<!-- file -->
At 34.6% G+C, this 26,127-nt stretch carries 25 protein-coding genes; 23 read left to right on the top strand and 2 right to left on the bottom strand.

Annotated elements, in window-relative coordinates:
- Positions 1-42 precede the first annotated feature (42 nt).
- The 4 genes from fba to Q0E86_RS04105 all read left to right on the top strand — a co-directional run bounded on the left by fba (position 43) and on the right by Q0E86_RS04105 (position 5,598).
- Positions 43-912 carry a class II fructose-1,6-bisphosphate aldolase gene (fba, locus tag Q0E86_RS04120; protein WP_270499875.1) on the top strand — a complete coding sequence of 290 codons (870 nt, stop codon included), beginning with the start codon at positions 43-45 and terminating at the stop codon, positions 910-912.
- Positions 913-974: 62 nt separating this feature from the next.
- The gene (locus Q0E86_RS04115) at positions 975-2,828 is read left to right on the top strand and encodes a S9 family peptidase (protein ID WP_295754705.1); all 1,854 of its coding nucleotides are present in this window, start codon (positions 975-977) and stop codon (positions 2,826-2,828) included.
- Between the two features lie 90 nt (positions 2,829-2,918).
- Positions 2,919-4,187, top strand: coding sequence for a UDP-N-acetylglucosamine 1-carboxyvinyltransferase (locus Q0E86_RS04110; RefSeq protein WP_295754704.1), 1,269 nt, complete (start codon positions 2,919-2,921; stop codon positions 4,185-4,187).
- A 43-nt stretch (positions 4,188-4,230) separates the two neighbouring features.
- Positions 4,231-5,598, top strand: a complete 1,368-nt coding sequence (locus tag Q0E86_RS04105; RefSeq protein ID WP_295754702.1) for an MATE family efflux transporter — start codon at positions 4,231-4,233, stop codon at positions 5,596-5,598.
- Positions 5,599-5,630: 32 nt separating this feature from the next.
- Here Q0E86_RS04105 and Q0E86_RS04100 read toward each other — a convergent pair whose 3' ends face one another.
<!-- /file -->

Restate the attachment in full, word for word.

At 34.6% G+C, this 26,127-nt stretch carries 25 protein-coding genes; 23 read left to right on the top strand and 2 right to left on the bottom strand.

Annotated elements, in window-relative coordinates:
- Positions 1-42 precede the first annotated feature (42 nt).
- The 4 genes from fba to Q0E86_RS04105 all read left to right on the top strand — a co-directional run bounded on the left by fba (position 43) and on the right by Q0E86_RS04105 (position 5,598).
- Positions 43-912 carry a class II fructose-1,6-bisphosphate aldolase gene (fba, locus tag Q0E86_RS04120; protein WP_270499875.1) on the top strand — a complete coding sequence of 290 codons (870 nt, stop codon included), beginning with the start codon at positions 43-45 and terminating at the stop codon, positions 910-912.
- Positions 913-974: 62 nt separating this feature from the next.
- The gene (locus Q0E86_RS04115) at positions 975-2,828 is read left to right on the top strand and encodes a S9 family peptidase (protein ID WP_295754705.1); all 1,854 of its coding nucleotides are present in this window, start codon (positions 975-977) and stop codon (positions 2,826-2,828) included.
- Between the two features lie 90 nt (positions 2,829-2,918).
- Positions 2,919-4,187, top strand: coding sequence for a UDP-N-acetylglucosamine 1-carboxyvinyltransferase (locus Q0E86_RS04110; RefSeq protein WP_295754704.1), 1,269 nt, complete (start codon positions 2,919-2,921; stop codon positions 4,185-4,187).
- A 43-nt stretch (positions 4,188-4,230) separates the two neighbouring features.
- Positions 4,231-5,598, top strand: a complete 1,368-nt coding sequence (locus tag Q0E86_RS04105; RefSeq protein ID WP_295754702.1) for an MATE family efflux transporter — start codon at positions 4,231-4,233, stop codon at positions 5,596-5,598.
- Positions 5,599-5,630: 32 nt separating this feature from the next.
- Here Q0E86_RS04105 and Q0E86_RS04100 read toward each other — a convergent pair whose 3' ends face one another.